A strong food and agriculture system is fundamental to economic growth, poverty reduction, environmental sustainability, and human health. The Agriculture and Food Series is intended to prompt public discussion and inform policies that will deliver higher incomes, reduce hunger, improve sustainability, and generate better health and nutrition from the food we grow and eat. It expands on the former Agriculture and Rural Development series by considering issues from farm to fork, in both rural and urban settings. Titles in this series undergo internal and external review under the management of the World Bank’s Agriculture and Food Global Practice.
(World Bank, 2009) Tschirley, David; Poulton, Colin; Labaste, Patrick
Cotton is a major source of foreign
exchange earnings in more than 15 countries across all
regions of Sub-Saharan African (SSA) and a crucial source of
cash income for millions of rural people in these countries.
The crop is, therefore, critical in the fight against rural
poverty. The World Bank and other development institutions
have been and are currently assisting many cotton exporting
countries of SSA to improve their cotton sector performance
through projects supporting investment as well as through
policy and institutional reform. Many SSA countries have
been implementing or are considering implementing reforms of
their cotton industries. The ultimate objective of the
reform programs is to strengthen the competitiveness of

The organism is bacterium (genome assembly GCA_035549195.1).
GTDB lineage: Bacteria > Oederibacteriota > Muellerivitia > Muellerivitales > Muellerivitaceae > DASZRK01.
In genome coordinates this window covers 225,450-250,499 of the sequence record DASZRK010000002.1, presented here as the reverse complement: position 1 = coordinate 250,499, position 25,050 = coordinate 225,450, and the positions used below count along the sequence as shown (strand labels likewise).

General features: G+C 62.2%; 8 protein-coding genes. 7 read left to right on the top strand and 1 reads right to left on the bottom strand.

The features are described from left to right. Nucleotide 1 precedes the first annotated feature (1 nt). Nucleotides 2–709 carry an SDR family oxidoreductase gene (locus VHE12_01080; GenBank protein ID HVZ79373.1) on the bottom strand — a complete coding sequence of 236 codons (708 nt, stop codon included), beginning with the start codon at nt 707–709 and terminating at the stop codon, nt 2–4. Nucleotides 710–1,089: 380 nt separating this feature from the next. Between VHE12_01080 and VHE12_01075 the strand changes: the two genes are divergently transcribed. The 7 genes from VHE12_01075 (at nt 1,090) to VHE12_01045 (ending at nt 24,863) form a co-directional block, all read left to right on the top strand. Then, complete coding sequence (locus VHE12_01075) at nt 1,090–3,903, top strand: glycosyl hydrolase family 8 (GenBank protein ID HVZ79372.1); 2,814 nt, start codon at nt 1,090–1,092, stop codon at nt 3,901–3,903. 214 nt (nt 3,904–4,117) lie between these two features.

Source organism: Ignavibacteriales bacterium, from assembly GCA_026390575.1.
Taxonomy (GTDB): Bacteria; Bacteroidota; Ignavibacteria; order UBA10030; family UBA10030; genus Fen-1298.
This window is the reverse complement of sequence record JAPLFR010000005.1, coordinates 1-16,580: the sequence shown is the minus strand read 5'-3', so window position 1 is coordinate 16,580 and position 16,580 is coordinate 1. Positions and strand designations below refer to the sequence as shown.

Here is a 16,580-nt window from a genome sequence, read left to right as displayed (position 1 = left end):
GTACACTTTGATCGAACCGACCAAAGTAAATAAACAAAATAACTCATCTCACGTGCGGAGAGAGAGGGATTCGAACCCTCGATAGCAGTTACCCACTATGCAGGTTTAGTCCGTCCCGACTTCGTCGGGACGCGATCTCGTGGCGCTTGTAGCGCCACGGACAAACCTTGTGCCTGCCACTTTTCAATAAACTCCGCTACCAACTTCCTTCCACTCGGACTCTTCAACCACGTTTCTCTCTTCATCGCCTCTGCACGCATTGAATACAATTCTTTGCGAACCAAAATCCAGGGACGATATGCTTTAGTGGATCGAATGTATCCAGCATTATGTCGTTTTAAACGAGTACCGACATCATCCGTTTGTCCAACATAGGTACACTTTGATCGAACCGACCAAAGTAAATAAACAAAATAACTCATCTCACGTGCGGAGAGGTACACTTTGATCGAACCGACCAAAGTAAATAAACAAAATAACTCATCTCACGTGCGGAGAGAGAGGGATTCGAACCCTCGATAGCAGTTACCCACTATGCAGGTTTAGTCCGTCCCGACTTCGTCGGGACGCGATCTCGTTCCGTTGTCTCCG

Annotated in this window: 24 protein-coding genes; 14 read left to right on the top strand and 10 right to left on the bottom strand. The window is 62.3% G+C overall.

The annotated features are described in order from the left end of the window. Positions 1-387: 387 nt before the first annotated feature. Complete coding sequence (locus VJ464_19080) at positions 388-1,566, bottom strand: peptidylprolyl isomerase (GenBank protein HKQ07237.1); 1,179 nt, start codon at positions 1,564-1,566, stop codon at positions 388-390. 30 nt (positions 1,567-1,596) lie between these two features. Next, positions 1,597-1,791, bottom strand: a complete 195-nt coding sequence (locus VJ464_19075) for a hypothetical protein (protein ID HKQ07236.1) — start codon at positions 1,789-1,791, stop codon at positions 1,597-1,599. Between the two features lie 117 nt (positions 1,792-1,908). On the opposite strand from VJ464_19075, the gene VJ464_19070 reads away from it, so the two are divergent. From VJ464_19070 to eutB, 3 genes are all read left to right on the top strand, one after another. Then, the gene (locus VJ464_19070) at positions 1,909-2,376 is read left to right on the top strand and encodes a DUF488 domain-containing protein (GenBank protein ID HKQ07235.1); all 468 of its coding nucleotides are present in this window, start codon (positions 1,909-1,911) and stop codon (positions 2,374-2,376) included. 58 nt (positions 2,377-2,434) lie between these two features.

cotton production, processing, and exports in an
increasingly demanding world market and to ensure long-term,
sustainable, and equitable growth for these major sectors of
many African economies. The reform programs generally entail
redefining the role of the state; facilitating greater
involvement of the private sector and farmer organizations;
ensuring greater competition in input and output markets;
improving productivity through research and development,
extension, and technology dissemination; and seeking value
addition through market development and processing of cotton
lint and by-products. A number of SSA cotton sectors,
especially in West and Central Africa (WCA), are currently
facing serious short-term financial difficulties. It is
important to clarify that the purpose of this report is not
to provide quick solutions to these short-run problems.
Rather, it is to step back, build up a reliable broad
assessment of cotton sector performance from detailed
empirical information, and thereby provide guidance for the
design of strategies that will address the long-term
challenges of cotton production and marketing in Africa.
Finally, to ensure that a broad perspective was brought to
bear, the study was entrusted to a team which includes
independent researchers and experts in the field of cotton.